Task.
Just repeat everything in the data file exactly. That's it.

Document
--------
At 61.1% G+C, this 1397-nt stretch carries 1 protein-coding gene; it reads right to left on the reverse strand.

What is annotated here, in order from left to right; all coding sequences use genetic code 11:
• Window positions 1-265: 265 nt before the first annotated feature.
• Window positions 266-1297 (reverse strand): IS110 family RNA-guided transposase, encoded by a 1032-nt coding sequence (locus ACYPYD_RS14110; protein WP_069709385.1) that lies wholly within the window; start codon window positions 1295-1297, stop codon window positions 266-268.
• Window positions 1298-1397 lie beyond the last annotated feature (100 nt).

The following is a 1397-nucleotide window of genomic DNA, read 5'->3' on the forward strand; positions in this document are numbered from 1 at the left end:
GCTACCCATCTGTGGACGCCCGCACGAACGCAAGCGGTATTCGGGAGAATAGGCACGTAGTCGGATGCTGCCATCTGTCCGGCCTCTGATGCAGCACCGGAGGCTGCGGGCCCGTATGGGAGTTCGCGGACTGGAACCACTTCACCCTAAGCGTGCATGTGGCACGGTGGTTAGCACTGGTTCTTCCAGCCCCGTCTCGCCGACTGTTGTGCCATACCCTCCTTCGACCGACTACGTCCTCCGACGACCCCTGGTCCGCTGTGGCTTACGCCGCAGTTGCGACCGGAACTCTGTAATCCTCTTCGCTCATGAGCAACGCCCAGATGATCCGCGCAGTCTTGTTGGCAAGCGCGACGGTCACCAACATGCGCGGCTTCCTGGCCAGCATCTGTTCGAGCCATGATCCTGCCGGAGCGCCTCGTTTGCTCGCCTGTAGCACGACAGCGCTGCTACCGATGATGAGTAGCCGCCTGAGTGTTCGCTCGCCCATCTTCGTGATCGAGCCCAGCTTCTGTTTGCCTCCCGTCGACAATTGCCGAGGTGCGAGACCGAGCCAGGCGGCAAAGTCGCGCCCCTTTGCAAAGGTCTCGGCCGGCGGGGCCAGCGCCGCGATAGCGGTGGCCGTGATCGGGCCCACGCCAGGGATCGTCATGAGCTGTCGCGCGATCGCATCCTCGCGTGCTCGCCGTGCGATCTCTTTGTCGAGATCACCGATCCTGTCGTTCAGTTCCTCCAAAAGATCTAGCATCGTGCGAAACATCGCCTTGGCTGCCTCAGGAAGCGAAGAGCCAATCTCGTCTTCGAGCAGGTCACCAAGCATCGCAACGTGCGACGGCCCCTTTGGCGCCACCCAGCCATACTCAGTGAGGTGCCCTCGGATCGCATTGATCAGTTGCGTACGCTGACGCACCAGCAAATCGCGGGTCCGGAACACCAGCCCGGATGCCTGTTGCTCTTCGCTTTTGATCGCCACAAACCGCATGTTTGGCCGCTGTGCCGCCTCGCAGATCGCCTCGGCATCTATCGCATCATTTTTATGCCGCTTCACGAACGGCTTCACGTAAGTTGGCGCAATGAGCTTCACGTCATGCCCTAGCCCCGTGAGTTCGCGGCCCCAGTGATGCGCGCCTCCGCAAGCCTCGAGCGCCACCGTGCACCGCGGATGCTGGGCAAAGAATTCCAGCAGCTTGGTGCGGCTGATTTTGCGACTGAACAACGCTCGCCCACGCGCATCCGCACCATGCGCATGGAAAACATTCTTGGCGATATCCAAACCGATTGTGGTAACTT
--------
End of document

At 61.1% G+C, this 1397-nt stretch carries 1 protein-coding gene; it reads right to left on the reverse strand.

What is annotated here, in order from left to right; all coding sequences use genetic code 11:
• Window positions 1-265: 265 nt before the first annotated feature.
• Window positions 266-1297 (reverse strand): IS110 family RNA-guided transposase, encoded by a 1032-nt coding sequence (locus ACYPYD_RS14110; protein WP_069709385.1) that lies wholly within the window; start codon window positions 1295-1297, stop codon window positions 266-268.
• Window positions 1298-1397 lie beyond the last annotated feature (100 nt).

The following is a 1397-nucleotide window of genomic DNA, read 5'->3' on the forward strand; positions in this document are numbered from 1 at the left end:
GCTACCCATCTGTGGACGCCCGCACGAACGCAAGCGGTATTCGGGAGAATAGGCACGTAGTCGGATGCTGCCATCTGTCCGGCCTCTGATGCAGCACCGGAGGCTGCGGGCCCGTATGGGAGTTCGCGGACTGGAACCACTTCACCCTAAGCGTGCATGTGGCACGGTGGTTAGCACTGGTTCTTCCAGCCCCGTCTCGCCGACTGTTGTGCCATACCCTCCTTCGACCGACTACGTCCTCCGACGACCCCTGGTCCGCTGTGGCTTACGCCGCAGTTGCGACCGGAACTCTGTAATCCTCTTCGCTCATGAGCAACGCCCAGATGATCCGCGCAGTCTTGTTGGCAAGCGCGACGGTCACCAACATGCGCGGCTTCCTGGCCAGCATCTGTTCGAGCCATGATCCTGCCGGAGCGCCTCGTTTGCTCGCCTGTAGCACGACAGCGCTGCTACCGATGATGAGTAGCCGCCTGAGTGTTCGCTCGCCCATCTTCGTGATCGAGCCCAGCTTCTGTTTGCCTCCCGTCGACAATTGCCGAGGTGCGAGACCGAGCCAGGCGGCAAAGTCGCGCCCCTTTGCAAAGGTCTCGGCCGGCGGGGCCAGCGCCGCGATAGCGGTGGCCGTGATCGGGCCCACGCCAGGGATCGTCATGAGCTGTCGCGCGATCGCATCCTCGCGTGCTCGCCGTGCGATCTCTTTGTCGAGATCACCGATCCTGTCGTTCAGTTCCTCCAAAAGATCTAGCATCGTGCGAAACATCGCCTTGGCTGCCTCAGGAAGCGAAGAGCCAATCTCGTCTTCGAGCAGGTCACCAAGCATCGCAACGTGCGACGGCCCCTTTGGCGCCACCCAGCCATACTCAGTGAGGTGCCCTCGGATCGCATTGATCAGTTGCGTACGCTGACGCACCAGCAAATCGCGGGTCCGGAACACCAGCCCGGATGCCTGTTGCTCTTCGCTTTTGATCGCCACAAACCGCATGTTTGGCCGCTGTGCCGCCTCGCAGATCGCCTCGGCATCTATCGCATCATTTTTATGCCGCTTCACGAACGGCTTCACGTAAGTTGGCGCAATGAGCTTCACGTCATGCCCTAGCCCCGTGAGTTCGCGGCCCCAGTGATGCGCGCCTCCGCAAGCCTCGAGCGCCACCGTGCACCGCGGATGCTGGGCAAAGAATTCCAGCAGCTTGGTGCGGCTGATTTTGCGACTGAACAACGCTCGCCCACGCGCATCCGCACCATGCGCATGGAAAACATTCTTGGCGATATCCAAACCGATTGTGGTAACTT